I've been away at the shore, sans internet, for the last week. I was surprised to get back and see that The Chick-Fil-A Thing is still A Thing.
On the one side we've got some rich citizen expressing a view I disagree with, but one that's not uncommon. I know a lot of reasonable people that hold the same view. It's not one I agree with, but it's not singularly monstrous. It's not like he said he wanted to throw autistic babies under the wheels of monster trucks for his own amusement.
On the other side we've got various mayors, aldermen, functionaries and poobahs who claim the power to exclude businesses from their territory if executives express contrary political views. Jesus Wept! does that worry me more. Abrogating the rule of law screws with everyone's rights including gay people who might want to open businesses.
Being able to make money even if you're unpopular protects everyone — especially people in minorities. You can not screw with people's right to trade because you disagree with them. Down that road lies despotism. No, scratch that: that's already despotism.
There's no structural difference between saying "you can't open up shop in our town if you don't support gay marriage" and saying "you can't open up shop in our town if you do support interracial marriage." If you think it's okay for Menino to say the former then you have to accept a mayor of 50 years ago, or even a mayor of today in some backwards town, saying the latter.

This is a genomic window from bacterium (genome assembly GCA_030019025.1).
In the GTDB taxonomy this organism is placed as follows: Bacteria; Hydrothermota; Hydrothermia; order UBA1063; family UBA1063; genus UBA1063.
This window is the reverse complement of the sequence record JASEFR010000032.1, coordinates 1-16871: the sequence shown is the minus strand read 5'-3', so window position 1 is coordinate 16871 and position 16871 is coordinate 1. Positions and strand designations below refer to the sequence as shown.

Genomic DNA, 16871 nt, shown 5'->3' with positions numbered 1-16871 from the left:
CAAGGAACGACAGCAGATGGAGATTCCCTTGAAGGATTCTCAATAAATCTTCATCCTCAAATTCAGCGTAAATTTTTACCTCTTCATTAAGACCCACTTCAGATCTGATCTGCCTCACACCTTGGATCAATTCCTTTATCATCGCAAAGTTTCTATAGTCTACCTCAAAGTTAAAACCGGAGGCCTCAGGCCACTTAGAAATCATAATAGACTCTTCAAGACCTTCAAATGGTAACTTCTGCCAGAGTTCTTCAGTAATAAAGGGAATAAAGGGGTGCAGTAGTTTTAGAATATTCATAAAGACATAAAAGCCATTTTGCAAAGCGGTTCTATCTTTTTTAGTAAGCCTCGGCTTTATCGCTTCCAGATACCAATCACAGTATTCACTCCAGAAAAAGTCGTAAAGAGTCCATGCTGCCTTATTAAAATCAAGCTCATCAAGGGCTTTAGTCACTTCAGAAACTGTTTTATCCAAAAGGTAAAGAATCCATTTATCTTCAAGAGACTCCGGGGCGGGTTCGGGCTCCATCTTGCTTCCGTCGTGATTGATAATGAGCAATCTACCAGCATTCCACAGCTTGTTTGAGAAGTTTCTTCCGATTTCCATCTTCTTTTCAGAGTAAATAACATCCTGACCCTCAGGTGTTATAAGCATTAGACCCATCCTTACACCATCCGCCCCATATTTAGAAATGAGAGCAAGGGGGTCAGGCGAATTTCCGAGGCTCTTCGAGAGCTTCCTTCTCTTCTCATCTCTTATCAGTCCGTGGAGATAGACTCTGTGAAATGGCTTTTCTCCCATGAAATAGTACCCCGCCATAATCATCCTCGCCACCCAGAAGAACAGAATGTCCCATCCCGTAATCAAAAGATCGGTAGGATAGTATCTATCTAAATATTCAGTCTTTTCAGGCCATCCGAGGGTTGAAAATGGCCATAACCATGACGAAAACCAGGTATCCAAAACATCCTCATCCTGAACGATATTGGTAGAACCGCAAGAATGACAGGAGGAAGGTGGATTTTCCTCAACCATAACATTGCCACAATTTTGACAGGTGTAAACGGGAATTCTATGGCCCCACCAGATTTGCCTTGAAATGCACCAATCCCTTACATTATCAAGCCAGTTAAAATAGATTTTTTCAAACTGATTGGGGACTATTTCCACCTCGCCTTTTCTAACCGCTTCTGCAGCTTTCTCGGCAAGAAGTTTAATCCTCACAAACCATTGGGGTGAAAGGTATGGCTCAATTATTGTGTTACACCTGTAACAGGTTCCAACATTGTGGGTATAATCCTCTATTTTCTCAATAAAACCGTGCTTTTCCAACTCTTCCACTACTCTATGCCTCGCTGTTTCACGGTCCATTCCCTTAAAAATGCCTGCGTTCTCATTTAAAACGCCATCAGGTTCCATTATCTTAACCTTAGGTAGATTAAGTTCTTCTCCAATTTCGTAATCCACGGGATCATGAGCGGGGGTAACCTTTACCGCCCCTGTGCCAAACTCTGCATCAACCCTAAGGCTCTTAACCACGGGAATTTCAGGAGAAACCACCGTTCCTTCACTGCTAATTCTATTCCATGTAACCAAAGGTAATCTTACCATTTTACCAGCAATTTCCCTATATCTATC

As few people as possible should be able to veto your decisions. That includes decisions about who to marry, but also about where to open chicken restaurants.
Corollary: Your freedom should not be a function of your popularity.
PS According to this, a single Chick-Fill-A location will generate about $2.7M of revenue, resulting in sales taxes alone of $170,000 at Massachusetts' 6.25% rate. If you were a benevolent ruler, which would be more important to you: making sure no one you disagree with is allowed to do business, or hiring a couple of extra teachers?
PPS Some people in this debate think it is less important that they benefit from a trade than it is to ensure that their counter-party not benefit. And who knows? Maybe they're right. If the North Koreans ever managed to make something worth having, I'd feel uncomfortable buying it. But keep the ideological distribution in mind the next time someone brings up game theory and experimental results regarding altruism, because the pattern I'm seeing now is contrary to the analysis I usually see when that happens. (That is, it's the progressive, supposedly "community-oriented" Left that is expressing preference for lose-lose outcomes to win-win ones.)